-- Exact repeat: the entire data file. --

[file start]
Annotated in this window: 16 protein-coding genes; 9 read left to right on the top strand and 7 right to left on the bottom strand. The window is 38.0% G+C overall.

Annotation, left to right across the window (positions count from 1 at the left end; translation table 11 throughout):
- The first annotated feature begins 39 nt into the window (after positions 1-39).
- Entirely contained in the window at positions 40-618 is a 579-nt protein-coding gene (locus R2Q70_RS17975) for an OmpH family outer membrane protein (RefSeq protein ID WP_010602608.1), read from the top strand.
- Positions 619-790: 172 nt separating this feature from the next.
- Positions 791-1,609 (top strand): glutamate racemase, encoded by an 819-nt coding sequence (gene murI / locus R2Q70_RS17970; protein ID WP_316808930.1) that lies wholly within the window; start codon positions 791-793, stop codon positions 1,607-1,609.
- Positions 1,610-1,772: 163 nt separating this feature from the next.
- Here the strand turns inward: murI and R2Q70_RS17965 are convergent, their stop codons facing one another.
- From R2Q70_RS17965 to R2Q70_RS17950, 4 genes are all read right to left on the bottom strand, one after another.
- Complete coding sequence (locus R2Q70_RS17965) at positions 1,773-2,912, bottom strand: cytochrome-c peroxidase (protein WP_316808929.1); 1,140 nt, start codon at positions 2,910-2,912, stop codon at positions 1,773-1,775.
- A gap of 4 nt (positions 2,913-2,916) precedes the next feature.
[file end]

Annotated in this window: 16 protein-coding genes; 9 read left to right on the top strand and 7 right to left on the bottom strand. The window is 38.0% G+C overall.

Annotation, left to right across the window (positions count from 1 at the left end; translation table 11 throughout):
- The first annotated feature begins 39 nt into the window (after positions 1-39).
- Entirely contained in the window at positions 40-618 is a 579-nt protein-coding gene (locus R2Q70_RS17975) for an OmpH family outer membrane protein (RefSeq protein ID WP_010602608.1), read from the top strand.
- Positions 619-790: 172 nt separating this feature from the next.
- Positions 791-1,609 (top strand): glutamate racemase, encoded by an 819-nt coding sequence (gene murI / locus R2Q70_RS17970; protein ID WP_316808930.1) that lies wholly within the window; start codon positions 791-793, stop codon positions 1,607-1,609.
- Positions 1,610-1,772: 163 nt separating this feature from the next.
- Here the strand turns inward: murI and R2Q70_RS17965 are convergent, their stop codons facing one another.
- From R2Q70_RS17965 to R2Q70_RS17950, 4 genes are all read right to left on the bottom strand, one after another.
- Complete coding sequence (locus R2Q70_RS17965) at positions 1,773-2,912, bottom strand: cytochrome-c peroxidase (protein WP_316808929.1); 1,140 nt, start codon at positions 2,910-2,912, stop codon at positions 1,773-1,775.
- A gap of 4 nt (positions 2,913-2,916) precedes the next feature.